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POP3 password in plaintext?

From: Stephen J. Turnbull
Subject: POP3 password in plaintext?
Date: Tue, 30 Sep 2014 10:46:55 +0900

Richard Stallman writes:

 > [A source] says that POP3 passwords are sometimes transmitted in
 > plain text.
 > Is plaintext transmission of passwords inherent in POP3
 > or is it optional?

It's inherent.  There are other related protocols which purport to
give more security, but AFAIK they're all susceptible to man in the
middle attacks[1], which is why they haven't superseded POP3.

 > Is there something we can and should do to encourage users to stop
 > the plaintext transmission of their POP3 passwords?

There's not much users can do.

In most cases their mailboxes are on heavily defended, trusted systems
(from the users' point of view, I know you worry about the reliability
of the administrators), so the normal approach to this problem is to
use TLS to protect the channel from snooping.  If a virus has
installed a keyboard snooper on your machine, it reads the password as
you type.  If the admins on the mail host want to read your mail, they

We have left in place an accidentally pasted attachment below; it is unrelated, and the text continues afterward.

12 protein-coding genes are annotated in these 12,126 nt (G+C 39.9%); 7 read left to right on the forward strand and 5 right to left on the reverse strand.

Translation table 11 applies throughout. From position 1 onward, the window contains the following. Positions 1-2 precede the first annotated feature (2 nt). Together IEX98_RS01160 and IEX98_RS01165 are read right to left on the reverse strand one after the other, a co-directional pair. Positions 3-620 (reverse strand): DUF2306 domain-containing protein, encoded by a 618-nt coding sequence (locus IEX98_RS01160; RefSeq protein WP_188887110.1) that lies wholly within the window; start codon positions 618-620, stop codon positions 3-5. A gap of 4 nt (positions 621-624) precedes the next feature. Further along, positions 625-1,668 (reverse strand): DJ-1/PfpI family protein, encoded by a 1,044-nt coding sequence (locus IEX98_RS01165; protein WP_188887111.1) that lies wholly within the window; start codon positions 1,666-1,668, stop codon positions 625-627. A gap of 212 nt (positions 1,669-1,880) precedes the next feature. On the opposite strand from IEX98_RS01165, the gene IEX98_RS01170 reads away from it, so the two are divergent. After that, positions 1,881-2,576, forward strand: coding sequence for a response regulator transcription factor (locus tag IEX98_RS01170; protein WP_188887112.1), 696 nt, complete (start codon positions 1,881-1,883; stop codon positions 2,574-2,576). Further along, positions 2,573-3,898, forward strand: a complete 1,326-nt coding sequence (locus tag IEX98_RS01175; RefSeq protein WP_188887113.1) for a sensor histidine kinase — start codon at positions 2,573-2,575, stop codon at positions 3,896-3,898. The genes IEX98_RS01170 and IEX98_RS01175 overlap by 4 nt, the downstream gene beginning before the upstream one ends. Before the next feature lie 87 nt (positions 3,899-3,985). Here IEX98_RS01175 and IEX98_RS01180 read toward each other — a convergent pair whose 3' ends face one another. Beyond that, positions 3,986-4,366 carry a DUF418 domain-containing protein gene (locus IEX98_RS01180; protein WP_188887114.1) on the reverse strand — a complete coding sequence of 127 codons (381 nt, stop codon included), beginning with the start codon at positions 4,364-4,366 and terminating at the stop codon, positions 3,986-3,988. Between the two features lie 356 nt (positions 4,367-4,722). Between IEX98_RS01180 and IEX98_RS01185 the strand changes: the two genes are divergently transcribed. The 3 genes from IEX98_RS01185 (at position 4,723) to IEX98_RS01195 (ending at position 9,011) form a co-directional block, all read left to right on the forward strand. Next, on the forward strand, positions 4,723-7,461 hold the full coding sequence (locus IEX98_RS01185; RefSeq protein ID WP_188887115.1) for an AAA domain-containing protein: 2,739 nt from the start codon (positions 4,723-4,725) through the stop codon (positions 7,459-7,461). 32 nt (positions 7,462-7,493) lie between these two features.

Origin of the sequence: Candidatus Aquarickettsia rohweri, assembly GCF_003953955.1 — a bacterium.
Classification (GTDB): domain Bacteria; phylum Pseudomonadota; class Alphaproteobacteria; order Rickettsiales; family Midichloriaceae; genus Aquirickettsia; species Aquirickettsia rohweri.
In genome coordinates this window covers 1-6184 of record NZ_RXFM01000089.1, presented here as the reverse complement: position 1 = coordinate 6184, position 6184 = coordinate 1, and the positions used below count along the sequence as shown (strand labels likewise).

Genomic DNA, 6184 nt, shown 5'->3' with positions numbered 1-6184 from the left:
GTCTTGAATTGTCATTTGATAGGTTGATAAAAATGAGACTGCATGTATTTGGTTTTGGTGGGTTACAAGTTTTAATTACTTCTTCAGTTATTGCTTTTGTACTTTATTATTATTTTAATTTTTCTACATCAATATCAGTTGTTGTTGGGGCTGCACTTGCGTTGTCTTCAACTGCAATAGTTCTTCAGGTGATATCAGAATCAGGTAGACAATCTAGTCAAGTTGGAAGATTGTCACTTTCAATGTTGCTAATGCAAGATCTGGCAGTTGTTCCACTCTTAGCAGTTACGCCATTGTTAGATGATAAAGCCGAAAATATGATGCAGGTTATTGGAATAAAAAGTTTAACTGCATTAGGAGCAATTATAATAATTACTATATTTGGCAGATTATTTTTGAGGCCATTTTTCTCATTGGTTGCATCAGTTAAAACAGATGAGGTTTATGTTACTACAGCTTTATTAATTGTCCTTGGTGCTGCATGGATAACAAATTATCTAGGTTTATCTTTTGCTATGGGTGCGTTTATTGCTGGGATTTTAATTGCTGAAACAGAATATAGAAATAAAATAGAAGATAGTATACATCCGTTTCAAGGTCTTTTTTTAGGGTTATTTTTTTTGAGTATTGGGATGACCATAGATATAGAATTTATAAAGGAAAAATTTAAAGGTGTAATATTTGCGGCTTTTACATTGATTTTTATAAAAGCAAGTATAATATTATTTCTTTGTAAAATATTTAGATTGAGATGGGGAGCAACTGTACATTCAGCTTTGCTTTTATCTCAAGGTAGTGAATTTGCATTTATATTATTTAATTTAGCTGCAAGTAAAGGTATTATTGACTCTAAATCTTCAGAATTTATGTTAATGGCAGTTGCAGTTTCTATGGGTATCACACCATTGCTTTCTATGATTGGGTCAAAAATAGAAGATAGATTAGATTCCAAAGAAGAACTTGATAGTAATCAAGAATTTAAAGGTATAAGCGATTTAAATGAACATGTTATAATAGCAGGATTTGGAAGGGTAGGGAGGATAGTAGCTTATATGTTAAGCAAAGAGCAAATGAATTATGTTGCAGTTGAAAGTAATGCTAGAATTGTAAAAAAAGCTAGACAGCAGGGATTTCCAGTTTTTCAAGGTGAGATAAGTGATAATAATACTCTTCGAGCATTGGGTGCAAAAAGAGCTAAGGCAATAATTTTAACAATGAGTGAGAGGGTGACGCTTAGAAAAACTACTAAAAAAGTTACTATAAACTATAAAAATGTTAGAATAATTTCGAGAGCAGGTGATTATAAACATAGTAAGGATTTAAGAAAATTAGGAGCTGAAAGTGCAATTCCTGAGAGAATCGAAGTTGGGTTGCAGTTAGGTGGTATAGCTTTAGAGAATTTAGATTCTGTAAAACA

can do so -- they have root.

IMAP4 may be more secure by default, I forget the details about IMAP.
I suppose you could add a "nanny mode" to Emacs POP clients to tell
the users that they're using an insecure channel if they POP3 to port
110 instead of 995 (the latter is the IANA-registered port for POP3
over TLS).

For those who care, there's a overview of POP3 here:

More options for authentication here:

These are very old RFCs (RFC 1939 is dated May 1996).

[1]  Eg, APOP uses MD5 plus a plain-text session salt transmitted
in-band to encrypt the password, which is easily breakable offline
with brute force attack for typical password lengths, and requires
that the server store the password for comparison of the hashes.

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